Larry Tribe predicts mixed results in Supreme Court, criticizes Obama and California

Prop8 SCOTUS Cop Crowd

The Harvard Law School website has an interview with Professor Larry Tribe with his predictions about what the Supreme Court is most likely to do in the two pending gay marriage cases:

[M]y hunch – and it is only that – is that the Court will narrowly conclude that the DOMA [Defense of Marriage Act] issue is properly before SCOTUS on the merits … and that the Court will hold DOMA’s Sec. 3 unconstitutional by a vote of 5-4, with Justice Kennedy relying heavily on the kinds of federalism considerations that Judge Boudin found persuasive in CA1 [U.S. Court of Appeals for the First Circuit] but with the more liberal four justices relying squarely on the equality component of fifth amendment due process.

As to Hollingsworth, however, I doubt that the Court will conclude that Chuck Cooper and the other private proponents of Prop 8, all lacking a fiduciary duty to California, have Art. III standing to defend it on the merits in the Supreme Court (despite what the state’s highest court concluded) and will dismiss that case on standing grounds, leaving in place Judge Walker’s statewide injunction against Prop 8 but setting no nationwide precedent. Alternatively, despite the Rule of Four, I wouldn’t be too surprised to see the Court dismiss cert as improvidently granted, leaving CA9’s [U.S. Court of Appeals for the Ninth Circuit] decision in place but again setting no nationwide precedent.

I believe that it is entirely appropriate, in the extraordinary circumstances presented both by DOMA and by Prop 8, for the executive branch, state or federal, to enforce the laws at issue until struck down by SCOTUS but to decline to defend those laws on the constitutional merits. I do nonetheless think that California should have made provision for some suitable official defense of Prop 8 in those circumstances in order to preserve the integrity of its initiative process and that the Obama administration should have arranged for the appointment of a special counsel, akin to the independent counsels appointed on earlier occasions, to defend Sec. 3 of DOMA in the federal courts once the President concluded that the Attorney General and Solicitor General should not do so…

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4 Responses to Larry Tribe predicts mixed results in Supreme Court, criticizes Obama and California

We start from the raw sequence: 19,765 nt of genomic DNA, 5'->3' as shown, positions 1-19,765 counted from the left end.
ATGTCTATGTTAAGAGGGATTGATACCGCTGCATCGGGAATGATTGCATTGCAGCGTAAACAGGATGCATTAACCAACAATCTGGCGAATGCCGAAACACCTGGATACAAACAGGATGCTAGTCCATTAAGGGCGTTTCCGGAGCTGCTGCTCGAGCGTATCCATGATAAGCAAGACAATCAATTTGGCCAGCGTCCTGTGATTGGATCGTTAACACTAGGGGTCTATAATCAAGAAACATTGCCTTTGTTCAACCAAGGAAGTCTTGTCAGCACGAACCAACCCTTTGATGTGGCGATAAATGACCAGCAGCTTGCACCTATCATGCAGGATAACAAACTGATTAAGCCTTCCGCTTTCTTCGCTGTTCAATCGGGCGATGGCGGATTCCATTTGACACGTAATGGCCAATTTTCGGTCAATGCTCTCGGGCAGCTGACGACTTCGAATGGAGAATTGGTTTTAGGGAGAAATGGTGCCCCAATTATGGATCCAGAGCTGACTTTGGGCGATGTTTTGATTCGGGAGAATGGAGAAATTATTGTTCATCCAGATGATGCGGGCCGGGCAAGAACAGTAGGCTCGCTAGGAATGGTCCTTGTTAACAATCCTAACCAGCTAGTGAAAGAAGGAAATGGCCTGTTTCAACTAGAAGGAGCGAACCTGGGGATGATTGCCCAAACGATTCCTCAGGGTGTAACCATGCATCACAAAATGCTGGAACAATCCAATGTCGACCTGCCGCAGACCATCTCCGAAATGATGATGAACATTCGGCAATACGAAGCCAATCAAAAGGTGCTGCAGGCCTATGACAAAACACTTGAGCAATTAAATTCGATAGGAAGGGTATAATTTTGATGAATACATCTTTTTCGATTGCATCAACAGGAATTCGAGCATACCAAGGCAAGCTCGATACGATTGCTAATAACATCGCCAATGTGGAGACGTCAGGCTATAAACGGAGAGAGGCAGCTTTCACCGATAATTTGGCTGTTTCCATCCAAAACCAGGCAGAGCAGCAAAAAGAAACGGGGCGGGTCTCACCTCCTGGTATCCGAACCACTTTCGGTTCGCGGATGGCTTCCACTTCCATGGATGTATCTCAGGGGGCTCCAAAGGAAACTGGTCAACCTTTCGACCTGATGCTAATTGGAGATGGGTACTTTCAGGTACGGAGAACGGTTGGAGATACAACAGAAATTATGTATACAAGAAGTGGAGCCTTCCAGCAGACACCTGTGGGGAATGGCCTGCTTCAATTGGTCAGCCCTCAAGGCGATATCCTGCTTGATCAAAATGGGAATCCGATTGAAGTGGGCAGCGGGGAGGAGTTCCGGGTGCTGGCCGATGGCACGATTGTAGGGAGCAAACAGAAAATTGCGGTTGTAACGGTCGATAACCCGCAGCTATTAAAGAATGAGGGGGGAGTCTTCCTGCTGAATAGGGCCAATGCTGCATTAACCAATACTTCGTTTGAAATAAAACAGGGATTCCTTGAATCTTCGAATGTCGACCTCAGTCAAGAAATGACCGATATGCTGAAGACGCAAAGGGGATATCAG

1. Kathleen May 15, 2013 at 3:08 PM

    Did Professor Tribe refer to Chuck Cooper as one of the private proponents of Prop 8, or is this an error in reporting the interview? Either way, it should be noted that Cooper is the attorney representing the private proponents, but he is not a party in the case.

    • Nan Hunter May 15, 2013 at 3:17 PM

      You are correct that Cooper is not himself one of the parties. I think it is likely that Larry misphrased the comment, as I am quite sure he is aware of this fact.

  2. Rick May 16, 2013 at 12:11 AM

    In the Prop. 8 case, I think the Court has only 2 options: either uphold Prop. 8 or do something else.

    To uphold Prop. 8, there MUST be 5 votes for BOTH of two things: a majority of the Court must (1) find standing, and (2) reach the merits and conclude Prop. 8 is at least rationally connected to a legitimate state interest. This scenario, I believe, will be impossible because Justice Kennedy’s concern about federalism would never let him side with states that ban gay marriage, even if he is not now ready for a nation-wide judicial mandate for gay marriage. Moreover, a merit-based ruling in favor of Prop. 8 would run counter to Justice Kennedy’s libertarian instinct for equality.

    If there are, for sure, no 5 votes to uphold Prop. 8, then by process of elimination, the Court’s only option is to do something else (e.g., dismissal for lack of standing, DIG, or a 4-4-1 split with no majority opinion).

    So I’m wondering if Professor Hunter would agree with this bottom-line prediction: Prop. 8 will be gone NO MATTER WHAT, and the only remaining questions are how and when.

    Thank you!

  3. BradK May 27, 2013 at 9:18 PM

    “…California should have made provision for some suitable official defense of Prop 8 in those circumstances in order to preserve the integrity of its initiative process”

    As a CA resident I have to take umbrage at this suggestion. Absolutely nothing about Prop 8 or the vile campaign to get it passed deserves to be in the same utterance as the word ‘integrity.’ The duly elected officials of the State of California, including the Governor at the time, the Attorney General, and the bulk of the legislature did not back the passage of Prop 8. It was sold to the uninformed and easily manipulated voters through a carefully orchestrated offensive that preyed upon their irrational fears and prejudices. And was devised and funded by secretive, out of state, tax-exempt religious organizations — the LDS and the Catholic Churches — and their religious affiliates such as NOM. So much so that the LDS were found to be in violation of state campaign laws. If left to their own devices I doubt 52.5% of Californians would have voted to pass Prop 8.

    What is broken is the entire ballot initiative process, especially one that allows a state constitution to be defiled so readily. To suggest that state officials are somehow lacking in their duties by not actively defending such injustices — that it or they somehow lack integrity — is far off base.

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